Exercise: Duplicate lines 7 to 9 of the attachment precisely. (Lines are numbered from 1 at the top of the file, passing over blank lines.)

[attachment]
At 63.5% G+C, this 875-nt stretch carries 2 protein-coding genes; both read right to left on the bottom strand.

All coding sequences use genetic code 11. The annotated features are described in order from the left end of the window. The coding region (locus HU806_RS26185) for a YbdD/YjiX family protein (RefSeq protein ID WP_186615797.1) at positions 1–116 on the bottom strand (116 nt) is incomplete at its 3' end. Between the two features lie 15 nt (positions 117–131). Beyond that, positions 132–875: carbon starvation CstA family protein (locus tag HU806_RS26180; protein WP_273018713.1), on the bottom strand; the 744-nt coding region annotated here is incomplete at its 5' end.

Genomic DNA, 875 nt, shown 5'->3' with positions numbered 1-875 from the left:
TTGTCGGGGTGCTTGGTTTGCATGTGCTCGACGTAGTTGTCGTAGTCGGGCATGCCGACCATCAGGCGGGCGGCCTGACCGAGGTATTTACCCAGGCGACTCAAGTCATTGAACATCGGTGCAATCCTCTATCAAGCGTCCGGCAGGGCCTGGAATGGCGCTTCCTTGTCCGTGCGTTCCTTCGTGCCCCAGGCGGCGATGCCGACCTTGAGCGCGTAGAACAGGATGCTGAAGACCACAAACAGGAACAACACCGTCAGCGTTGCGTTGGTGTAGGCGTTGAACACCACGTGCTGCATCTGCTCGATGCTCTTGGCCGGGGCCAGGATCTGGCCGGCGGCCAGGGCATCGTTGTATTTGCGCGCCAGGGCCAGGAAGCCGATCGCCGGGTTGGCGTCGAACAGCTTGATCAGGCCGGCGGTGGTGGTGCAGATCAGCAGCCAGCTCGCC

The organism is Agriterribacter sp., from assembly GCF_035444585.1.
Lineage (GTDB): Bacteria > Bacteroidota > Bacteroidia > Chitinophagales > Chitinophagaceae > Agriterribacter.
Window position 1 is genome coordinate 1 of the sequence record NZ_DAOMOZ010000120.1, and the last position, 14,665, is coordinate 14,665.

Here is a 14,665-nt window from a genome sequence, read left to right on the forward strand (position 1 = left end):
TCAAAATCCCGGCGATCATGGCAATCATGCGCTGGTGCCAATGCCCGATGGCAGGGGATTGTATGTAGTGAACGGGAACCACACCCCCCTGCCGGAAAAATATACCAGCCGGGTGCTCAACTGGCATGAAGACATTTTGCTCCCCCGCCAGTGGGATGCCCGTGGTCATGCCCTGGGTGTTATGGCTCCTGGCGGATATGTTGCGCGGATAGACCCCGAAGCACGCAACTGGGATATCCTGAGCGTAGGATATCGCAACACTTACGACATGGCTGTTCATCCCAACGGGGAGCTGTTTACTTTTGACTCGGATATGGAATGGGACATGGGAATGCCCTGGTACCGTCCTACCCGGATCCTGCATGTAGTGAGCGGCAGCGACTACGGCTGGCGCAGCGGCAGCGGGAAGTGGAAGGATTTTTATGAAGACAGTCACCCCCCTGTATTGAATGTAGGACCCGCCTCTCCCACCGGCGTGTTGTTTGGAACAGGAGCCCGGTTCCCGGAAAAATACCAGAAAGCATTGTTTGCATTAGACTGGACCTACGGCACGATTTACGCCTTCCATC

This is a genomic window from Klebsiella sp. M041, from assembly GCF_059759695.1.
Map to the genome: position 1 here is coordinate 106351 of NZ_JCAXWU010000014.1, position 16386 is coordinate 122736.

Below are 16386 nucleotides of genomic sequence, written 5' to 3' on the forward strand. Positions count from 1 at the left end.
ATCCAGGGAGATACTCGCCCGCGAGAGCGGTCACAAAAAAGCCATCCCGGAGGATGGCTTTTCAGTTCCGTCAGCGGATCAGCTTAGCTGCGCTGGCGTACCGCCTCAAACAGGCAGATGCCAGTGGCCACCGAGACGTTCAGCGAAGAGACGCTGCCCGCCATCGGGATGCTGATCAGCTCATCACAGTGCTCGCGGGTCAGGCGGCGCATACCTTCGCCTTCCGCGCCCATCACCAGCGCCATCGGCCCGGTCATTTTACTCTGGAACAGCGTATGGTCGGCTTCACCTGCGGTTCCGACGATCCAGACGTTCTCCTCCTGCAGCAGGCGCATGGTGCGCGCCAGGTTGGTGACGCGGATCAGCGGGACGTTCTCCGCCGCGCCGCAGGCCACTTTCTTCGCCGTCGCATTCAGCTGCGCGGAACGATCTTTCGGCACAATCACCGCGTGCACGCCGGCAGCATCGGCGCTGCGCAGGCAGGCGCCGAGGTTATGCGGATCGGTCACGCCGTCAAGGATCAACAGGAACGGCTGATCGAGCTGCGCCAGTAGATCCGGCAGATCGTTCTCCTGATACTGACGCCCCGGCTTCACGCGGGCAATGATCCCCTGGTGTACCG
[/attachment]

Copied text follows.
Window position 1 is genome coordinate 1 of the sequence record NZ_DAOMOZ010000120.1, and the last position, 14,665, is coordinate 14,665.

Here is a 14,665-nt window from a genome sequence, read left to right on the forward strand (position 1 = left end):
TCAAAATCCCGGCGATCATGGCAATCATGCGCTGGTGCCAATGCCCGATGGCAGGGGATTGTATGTAGTGAACGGGAACCACACCCCCCTGCCGGAAAAATATACCAGCCGGGTGCTCAACTGGCATGAAGACATTTTGCTCCCCCGCCAGTGGGATGCCCGTGGTCATGCCCTGGGTGTTATGGCTCCTGGCGGATATGTTGCGCGGATAGACCCCGAAGCACGCAACTGGGATATCCTGAGCGTAGGATATCGCAACACTTACGACATGGCTGTTCATCCCAACGGGGAGCTGTTTACTTTTGACTCGGATATGGAATGGGACATGGGAATGCCCTGGTACCGTCCTACCCGGATCCTGCATGTAGTGAGCGGCAGCGACTACGGCTGGCGCAGCGGCAGCGGGAAGTGGAAGGATTTTTATGAAGACAGTCACCCCCCTGTATTGAATGTAGGACCCGCCTCTCCCACCGGCGTGTTGTTTGGAACAGGAGCCCGGTTCCCGGAAAAATACCAGAAAGCATTGTTTGCATTAGACTGGACCTACGGCACGATTTACGCCTTCCATC